Beethoven's Late Quartets

Article excerpt

John Amis ruminates

The squadron leader replied, " I am going to spend my weekend leave with God and the late Beethoven String Quartets." Music is the most intangible of the arts, unfolding in time, unlike paintings which capture a moment in time forever, or literature which can take its time to elaborate a moment or idea. Music cannot express an idea; it can (occasionally) imitate reality but more often it reflects mood or consciousness of an idea; that is, when it is not abstract. Mendelssohn once said that if you could explain a piece of music in words then it was no longer music. And Aaron Copland once wrote that his answer to the question "Is there a meaning to music?" would be "Yes". But to the question "Can you state in so many words what the meaning is?" his answer would be "No."

So how could my squadron leader and countless others equate Beethoven's late quartets with God? My answer is 'listen to them and you might find the equation accurate.' Although before that might come another question: is it really God in that equation? By most accounts Beethoven was not an orthodox believer; but neither was he an atheist. It would seem he believed in a Supreme Being. And it has been said that all composers of truly great music must have been similar believers, orthodox or unorthodox; many have testified to that.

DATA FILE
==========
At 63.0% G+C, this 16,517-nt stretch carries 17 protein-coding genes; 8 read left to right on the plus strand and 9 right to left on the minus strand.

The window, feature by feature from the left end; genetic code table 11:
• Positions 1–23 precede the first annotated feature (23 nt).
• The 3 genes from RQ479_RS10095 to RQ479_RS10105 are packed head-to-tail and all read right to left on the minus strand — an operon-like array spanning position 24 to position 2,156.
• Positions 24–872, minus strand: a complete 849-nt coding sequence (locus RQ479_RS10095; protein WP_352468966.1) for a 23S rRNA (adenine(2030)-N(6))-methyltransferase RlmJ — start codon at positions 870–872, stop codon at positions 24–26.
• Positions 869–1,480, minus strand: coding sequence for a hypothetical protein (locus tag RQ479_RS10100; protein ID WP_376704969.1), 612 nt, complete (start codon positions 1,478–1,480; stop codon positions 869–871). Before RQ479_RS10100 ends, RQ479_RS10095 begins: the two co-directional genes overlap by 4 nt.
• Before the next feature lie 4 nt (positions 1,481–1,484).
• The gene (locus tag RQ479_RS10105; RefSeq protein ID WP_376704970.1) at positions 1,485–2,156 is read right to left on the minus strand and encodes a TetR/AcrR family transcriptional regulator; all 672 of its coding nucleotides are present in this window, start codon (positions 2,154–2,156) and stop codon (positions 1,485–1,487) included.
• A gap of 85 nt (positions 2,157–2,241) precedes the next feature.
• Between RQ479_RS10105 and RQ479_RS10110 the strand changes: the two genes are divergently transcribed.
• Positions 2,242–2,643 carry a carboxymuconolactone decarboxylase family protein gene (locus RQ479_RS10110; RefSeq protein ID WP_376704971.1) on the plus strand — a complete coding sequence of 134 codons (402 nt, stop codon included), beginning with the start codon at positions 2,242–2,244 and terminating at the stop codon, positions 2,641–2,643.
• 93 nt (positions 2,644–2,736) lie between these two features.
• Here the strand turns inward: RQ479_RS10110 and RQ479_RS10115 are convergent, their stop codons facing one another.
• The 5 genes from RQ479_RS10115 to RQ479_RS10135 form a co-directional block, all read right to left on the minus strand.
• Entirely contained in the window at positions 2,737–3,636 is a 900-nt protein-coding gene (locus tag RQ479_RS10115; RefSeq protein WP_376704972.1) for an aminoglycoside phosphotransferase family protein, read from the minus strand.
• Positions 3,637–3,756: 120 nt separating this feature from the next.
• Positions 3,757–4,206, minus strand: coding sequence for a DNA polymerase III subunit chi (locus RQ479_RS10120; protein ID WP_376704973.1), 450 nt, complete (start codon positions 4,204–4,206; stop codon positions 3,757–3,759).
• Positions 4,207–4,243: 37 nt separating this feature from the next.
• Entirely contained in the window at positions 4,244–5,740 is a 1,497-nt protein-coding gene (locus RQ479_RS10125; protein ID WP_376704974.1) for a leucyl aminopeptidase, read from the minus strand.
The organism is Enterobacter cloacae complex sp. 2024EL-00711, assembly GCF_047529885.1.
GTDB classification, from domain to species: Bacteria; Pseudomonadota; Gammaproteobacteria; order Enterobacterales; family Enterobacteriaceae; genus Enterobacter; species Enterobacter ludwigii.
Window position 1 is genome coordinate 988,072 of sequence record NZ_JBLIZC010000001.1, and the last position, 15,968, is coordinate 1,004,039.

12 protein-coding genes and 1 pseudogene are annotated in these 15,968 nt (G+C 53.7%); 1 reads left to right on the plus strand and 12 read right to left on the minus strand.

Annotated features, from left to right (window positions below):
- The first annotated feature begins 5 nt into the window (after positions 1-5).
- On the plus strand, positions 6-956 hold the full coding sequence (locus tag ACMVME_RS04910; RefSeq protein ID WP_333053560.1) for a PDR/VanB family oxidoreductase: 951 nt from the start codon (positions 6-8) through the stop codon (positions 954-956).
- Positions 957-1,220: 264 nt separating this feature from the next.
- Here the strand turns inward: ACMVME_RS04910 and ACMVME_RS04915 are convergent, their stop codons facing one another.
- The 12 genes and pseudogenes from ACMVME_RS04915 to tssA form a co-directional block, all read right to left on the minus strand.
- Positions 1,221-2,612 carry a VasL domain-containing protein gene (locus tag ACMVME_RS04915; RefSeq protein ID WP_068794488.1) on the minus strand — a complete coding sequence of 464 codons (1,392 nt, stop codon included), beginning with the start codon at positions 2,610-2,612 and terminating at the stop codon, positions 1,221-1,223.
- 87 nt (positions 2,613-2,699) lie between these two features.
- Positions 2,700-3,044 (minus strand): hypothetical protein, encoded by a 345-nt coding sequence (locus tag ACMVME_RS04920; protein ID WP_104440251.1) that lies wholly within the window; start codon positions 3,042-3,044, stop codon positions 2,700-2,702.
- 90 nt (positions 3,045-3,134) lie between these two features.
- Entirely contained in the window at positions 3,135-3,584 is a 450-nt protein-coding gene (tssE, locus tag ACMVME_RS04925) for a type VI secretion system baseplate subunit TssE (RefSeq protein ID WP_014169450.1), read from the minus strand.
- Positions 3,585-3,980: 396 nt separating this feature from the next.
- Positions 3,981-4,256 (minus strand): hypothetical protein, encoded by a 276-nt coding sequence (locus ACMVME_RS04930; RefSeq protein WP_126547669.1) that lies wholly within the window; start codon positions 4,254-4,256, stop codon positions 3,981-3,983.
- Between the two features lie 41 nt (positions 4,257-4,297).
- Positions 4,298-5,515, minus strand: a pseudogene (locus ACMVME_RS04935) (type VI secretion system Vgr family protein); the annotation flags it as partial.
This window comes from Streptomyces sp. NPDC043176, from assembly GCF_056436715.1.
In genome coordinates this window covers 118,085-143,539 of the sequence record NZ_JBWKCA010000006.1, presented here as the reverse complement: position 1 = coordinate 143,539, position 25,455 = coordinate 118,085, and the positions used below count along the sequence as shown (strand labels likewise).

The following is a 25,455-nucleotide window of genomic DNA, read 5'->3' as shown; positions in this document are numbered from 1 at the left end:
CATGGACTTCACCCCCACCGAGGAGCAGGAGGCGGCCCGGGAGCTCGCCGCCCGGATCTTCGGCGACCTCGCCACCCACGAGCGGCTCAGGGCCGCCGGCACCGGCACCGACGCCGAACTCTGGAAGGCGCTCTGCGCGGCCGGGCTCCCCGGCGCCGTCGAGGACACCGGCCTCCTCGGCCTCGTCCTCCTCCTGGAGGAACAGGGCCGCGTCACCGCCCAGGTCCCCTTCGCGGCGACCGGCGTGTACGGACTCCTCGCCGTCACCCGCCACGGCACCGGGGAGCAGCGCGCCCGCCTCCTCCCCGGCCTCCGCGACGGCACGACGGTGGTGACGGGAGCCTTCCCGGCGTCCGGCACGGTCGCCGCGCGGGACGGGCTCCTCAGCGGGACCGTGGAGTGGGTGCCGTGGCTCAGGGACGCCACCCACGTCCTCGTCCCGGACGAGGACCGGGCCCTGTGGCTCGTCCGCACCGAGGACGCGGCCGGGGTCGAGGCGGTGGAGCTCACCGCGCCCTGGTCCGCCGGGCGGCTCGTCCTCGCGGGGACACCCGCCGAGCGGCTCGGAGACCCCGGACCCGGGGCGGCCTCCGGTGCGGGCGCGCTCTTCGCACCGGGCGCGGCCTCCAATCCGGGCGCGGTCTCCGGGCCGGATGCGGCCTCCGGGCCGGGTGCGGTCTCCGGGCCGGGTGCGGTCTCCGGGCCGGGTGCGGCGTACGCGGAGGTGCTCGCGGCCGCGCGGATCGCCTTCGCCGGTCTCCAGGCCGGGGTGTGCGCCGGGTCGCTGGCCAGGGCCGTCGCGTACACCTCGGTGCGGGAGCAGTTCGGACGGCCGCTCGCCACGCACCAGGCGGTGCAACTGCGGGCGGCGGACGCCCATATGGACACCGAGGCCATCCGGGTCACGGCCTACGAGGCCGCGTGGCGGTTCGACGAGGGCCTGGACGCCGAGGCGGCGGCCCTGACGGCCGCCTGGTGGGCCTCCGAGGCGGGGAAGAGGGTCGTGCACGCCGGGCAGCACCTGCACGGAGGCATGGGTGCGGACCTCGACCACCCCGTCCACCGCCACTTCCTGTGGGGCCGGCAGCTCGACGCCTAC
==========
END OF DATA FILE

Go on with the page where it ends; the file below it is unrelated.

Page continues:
Recently I spent a week listening to the last five Beethoven quartets. I was transported and feel that I have been in touch with some higher being. Those quartets are not easy listening or necessarily the most beautiful music ever although there is beautiful music in them but they are surely the most meaningful and thought provoking music that exists. The thoughts are moods, consciousness of shape and patterns that are totally satisfying, reactions that are subjective maybe but ones that induce feelings of spirituality.

The five later quartets were some of the last music Beethoven composed: Opera 127 in E flat, 130 in B flat, 131 in C sharp minor, 132 in A minor and 135 in F, all composed between 1823 and 1826.

In 1827 Beethoven died of dropsy and pneumonia at the age of 56.

Opus 130 is the quartet that has two endings, the original being the (great) Grosse Fuge (although Beethoven later composed an alternative finale, an easy going one), Op 132 has the Holy Thanksgiving slow movement-hymn 'from a convalescent to the Deity' (ah, ha, Deity) whilst Op 135 has a lighter touch (cf. Verdi's old age opera Faktaff except for the profound slow movement, and ends with question and answer 'must it be? …